First Astrobee robot completes initial checks aboard ISS
The International Space Station’s newest robotic helper, Astrobee, completed its first series of hardware tests aboard the outpost.
On April 30, 2019, NASA astronaut Anne McClain performed a series of hardware tests on Bumble, one of two Astrobee robots launched to the ISS on Northrop Grumman’s 11th Commercial Resupply Services flight from NASA’s Wallops Flight Facility in Virginia.
After unpacking the robot and placing it in a docking station inside the space station’s Kibo module, McClain worked with the Astrobee team at NASA’s Ames Research Center in California to confirm all of the robots subsystems, including avionics, cameras, propulsion and docking for power, were functioning normally.
Bumble and its fellow robot Honey, are expected to begin flying inside the station this year. Commissioning of the entire system is expected to be complete by fall 2019
Astrobee builds on the legacy of the Synchronized Position Hold, Engage, Reorient, Experimental Satellite (SPHERES) system, the current robotic research platform aboard the space station. Once the Astrobee devices have been fully commissioned, they will replace SPHERES in this role.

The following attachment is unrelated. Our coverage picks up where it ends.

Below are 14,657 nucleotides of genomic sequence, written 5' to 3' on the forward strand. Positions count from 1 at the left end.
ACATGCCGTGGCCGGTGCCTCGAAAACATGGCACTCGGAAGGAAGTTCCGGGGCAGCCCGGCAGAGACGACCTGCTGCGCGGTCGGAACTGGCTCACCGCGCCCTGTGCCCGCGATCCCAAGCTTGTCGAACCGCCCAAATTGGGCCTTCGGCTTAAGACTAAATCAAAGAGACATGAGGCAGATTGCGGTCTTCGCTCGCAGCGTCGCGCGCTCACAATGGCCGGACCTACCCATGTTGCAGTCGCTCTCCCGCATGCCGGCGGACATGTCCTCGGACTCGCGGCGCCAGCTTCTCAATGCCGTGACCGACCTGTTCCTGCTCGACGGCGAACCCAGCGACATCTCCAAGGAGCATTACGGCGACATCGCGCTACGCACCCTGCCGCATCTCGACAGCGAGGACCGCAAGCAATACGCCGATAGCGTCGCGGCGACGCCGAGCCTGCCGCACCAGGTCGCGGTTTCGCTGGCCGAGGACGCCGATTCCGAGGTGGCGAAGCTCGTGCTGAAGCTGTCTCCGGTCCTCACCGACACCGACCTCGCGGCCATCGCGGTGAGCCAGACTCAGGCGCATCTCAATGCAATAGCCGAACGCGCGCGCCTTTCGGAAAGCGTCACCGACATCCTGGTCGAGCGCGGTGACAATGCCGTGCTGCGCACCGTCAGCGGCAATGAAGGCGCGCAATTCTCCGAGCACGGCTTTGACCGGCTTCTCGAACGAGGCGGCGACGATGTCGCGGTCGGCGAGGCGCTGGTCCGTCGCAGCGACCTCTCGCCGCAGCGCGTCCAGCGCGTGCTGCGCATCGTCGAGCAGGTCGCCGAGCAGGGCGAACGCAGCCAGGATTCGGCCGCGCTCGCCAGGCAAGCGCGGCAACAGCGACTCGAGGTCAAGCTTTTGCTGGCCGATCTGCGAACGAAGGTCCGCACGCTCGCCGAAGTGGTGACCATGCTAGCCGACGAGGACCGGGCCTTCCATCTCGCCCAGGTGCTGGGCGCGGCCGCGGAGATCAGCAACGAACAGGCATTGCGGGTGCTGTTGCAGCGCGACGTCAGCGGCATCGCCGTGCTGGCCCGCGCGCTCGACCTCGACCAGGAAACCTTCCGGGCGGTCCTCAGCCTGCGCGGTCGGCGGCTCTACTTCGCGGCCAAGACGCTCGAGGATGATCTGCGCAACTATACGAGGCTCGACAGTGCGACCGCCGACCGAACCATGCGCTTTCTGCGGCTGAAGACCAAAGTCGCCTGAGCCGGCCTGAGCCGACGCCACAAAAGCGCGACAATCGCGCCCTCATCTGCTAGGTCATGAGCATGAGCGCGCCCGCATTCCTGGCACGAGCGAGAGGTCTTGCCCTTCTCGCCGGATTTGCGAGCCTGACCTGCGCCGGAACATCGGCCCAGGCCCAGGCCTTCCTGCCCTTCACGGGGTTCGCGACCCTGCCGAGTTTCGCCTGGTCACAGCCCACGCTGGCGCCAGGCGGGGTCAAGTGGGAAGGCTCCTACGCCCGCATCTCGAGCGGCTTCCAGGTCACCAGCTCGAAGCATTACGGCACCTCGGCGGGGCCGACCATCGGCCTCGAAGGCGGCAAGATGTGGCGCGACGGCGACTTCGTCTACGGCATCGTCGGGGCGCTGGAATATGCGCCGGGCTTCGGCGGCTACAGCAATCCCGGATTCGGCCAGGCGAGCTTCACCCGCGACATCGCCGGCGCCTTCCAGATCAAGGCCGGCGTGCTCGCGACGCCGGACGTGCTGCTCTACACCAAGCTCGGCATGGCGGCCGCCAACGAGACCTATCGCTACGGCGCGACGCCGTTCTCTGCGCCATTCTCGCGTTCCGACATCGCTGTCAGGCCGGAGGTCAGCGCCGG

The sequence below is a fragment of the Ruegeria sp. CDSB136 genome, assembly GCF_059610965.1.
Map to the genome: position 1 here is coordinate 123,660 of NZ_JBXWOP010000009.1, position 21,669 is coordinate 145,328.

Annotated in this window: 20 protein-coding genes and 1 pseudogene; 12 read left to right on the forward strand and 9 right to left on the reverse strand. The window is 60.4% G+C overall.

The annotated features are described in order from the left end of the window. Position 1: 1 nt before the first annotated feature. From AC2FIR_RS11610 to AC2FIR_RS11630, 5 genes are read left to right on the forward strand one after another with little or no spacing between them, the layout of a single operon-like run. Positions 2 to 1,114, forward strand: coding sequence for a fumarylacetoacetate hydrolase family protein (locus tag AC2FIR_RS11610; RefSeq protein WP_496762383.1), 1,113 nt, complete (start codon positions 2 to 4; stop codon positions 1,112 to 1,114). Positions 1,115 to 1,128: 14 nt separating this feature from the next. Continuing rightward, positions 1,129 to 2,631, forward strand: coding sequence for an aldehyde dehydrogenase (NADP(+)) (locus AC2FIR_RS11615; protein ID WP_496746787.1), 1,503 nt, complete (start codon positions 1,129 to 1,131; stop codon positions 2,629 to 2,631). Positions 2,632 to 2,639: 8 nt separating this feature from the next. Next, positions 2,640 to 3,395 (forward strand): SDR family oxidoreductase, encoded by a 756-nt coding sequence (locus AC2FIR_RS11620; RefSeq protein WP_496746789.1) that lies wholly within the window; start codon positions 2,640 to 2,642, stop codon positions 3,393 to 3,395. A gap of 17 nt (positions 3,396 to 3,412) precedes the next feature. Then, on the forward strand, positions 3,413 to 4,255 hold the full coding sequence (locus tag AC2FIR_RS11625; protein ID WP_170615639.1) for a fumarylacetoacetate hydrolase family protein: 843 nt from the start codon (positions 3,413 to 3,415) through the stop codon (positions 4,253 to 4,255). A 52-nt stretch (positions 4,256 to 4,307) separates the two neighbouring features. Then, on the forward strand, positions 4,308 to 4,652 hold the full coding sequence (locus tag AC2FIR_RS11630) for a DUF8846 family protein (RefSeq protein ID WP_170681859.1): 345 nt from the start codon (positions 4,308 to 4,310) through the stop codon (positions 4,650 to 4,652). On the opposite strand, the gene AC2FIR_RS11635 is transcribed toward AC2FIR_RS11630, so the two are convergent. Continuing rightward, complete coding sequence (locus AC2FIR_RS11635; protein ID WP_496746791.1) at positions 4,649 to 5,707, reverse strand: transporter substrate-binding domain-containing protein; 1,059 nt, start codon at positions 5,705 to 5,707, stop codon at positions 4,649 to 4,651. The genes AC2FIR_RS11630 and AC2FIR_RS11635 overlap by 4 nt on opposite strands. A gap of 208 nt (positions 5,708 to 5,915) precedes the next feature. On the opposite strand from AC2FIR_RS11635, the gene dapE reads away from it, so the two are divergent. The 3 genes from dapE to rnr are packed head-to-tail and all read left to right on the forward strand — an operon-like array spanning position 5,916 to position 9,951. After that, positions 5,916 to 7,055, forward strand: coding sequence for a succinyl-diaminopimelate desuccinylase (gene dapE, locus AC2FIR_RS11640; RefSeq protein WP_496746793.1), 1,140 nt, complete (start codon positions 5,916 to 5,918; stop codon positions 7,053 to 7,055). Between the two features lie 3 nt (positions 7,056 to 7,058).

The cube-shaped Astrobee robots use electric fans to fly freely throughout the space station. They can “see” and navigate their surroundings using cameras and sensors. They are also equipped with a perching arm, which allows them to grasp station handrails or grab and hold small objects.
Astrobee is being used to study how robots can assist astronauts and perform routine caretaking tasks on spacecraft. The free-flying devices can work either autonomously or via remote control by astronauts or ground-based flight controllers. Initial experiments using Astrobee are expected to begin in 2020.
Video courtesy of NASA
Jim Sharkey is a lab assistant, writer and general science enthusiast who grew up in Enid, Oklahoma, the hometown of Skylab and Shuttle astronaut Owen K. Garriott. As a young Star Trek fan he participated in the letter-writing campaign which resulted in the space shuttle prototype being named Enterprise. While his academic studies have ranged from psychology and archaeology to biology, he has never lost his passion for space exploration. Jim began blogging about science, science fiction and futurism in 2004. Jim resides in the San Francisco Bay area and has attended NASA Socials for the Mars Science Laboratory Curiosity rover landing and the NASA LADEE lunar orbiter launch.